The report pays particular attention to the plight of the 216 students who had planned to attend private school before the administration rescinded their scholarship offers while Congress debates the future of the program. The study looks at the 70 public schools to which these students have now been assigned and finds there were 2,379 crime-related incidents, including 666 violent incidents (one of which was a homicide), for the 2007-08 school year.

Voucher programs have been successful in areas where they have been tried and have been used to give opportunities to groups that may otherwise face life at a disadvantage. These programs are not perfect (some improve performance in reading but not math, for example) and they do not solve the (many) issues facing today’s public school systems, but they could provide one of the pieces necessary to solve the education puzzle and afford students opportunities now. However, instead of facilitating change that is supported by some evidence of success, those currently in power are interested in following the same old routine and placating the same lobbyists. The negative long-term ramifications of these decisions are many and avoidable.

An Observation about America

08.28.2009 · Posted in Uncategorized

When I was college, my government professor said that Alexis de Touqueville’s Democracy in America was the best political book because it was about the best governing system and it was about the most important democracy.  That’s true, and de Touqueville is still just as relevant as the day his book about our democracy was published.  The fact that the professor had just written a new translation may have swayed him, too.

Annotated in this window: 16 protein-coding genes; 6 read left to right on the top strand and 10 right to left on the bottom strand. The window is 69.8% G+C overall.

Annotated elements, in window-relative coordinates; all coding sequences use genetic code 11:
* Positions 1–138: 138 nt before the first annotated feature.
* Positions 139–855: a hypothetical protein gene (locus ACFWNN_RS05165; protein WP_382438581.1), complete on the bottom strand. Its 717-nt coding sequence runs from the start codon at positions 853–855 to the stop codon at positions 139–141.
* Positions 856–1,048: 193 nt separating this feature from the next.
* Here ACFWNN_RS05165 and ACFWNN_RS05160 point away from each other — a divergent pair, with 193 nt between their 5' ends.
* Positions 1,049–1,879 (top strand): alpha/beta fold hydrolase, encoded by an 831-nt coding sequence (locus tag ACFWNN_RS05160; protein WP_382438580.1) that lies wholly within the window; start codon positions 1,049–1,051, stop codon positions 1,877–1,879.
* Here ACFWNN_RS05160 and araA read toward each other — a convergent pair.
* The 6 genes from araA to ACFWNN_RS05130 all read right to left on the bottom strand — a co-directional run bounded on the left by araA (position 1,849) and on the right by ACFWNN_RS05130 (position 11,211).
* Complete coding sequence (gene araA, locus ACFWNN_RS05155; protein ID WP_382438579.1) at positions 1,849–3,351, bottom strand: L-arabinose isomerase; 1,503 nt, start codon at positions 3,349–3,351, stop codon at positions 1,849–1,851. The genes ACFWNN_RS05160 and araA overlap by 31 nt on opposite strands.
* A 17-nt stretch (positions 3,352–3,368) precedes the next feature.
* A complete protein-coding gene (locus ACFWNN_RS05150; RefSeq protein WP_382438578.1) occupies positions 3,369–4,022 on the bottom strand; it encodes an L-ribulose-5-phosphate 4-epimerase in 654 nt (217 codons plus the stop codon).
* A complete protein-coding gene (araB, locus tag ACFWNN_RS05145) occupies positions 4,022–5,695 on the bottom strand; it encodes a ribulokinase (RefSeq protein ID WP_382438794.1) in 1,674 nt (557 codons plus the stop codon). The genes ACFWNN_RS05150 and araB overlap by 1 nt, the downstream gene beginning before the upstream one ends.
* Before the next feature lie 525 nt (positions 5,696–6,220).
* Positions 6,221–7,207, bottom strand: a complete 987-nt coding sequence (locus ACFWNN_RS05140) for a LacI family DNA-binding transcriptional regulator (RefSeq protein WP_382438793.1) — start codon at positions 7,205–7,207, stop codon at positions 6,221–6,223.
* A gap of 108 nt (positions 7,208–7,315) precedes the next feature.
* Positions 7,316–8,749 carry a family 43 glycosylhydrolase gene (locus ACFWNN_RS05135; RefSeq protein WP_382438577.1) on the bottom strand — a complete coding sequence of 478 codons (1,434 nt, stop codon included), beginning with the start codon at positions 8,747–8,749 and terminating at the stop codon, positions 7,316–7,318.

In the same vein was  David Brooks’s column on Ted Kennedy.  Studying America, David Brooks writes:

We in this country have a distinct sort of society. We Americans work longer hours than any other people on earth. We switch jobs much more frequently than Western Europeans or the Japanese. We have high marriage rates and high divorce rates. We move more, volunteer more and murder each other more.

Out of this dynamic but sometimes merciless culture, a distinct style of American capitalism has emerged. The American economy is flexible and productive. America’s G.D.P. per capita is nearly 50 percent higher than France’s. But the American system is also unforgiving. It produces its share of insecurity and misery.

This culture, this spirit, this system is not perfect, but it is our own. American voters welcome politicians who propose reforms that smooth the rough edges of the system. They do not welcome politicians and proposals that seek to contradict it.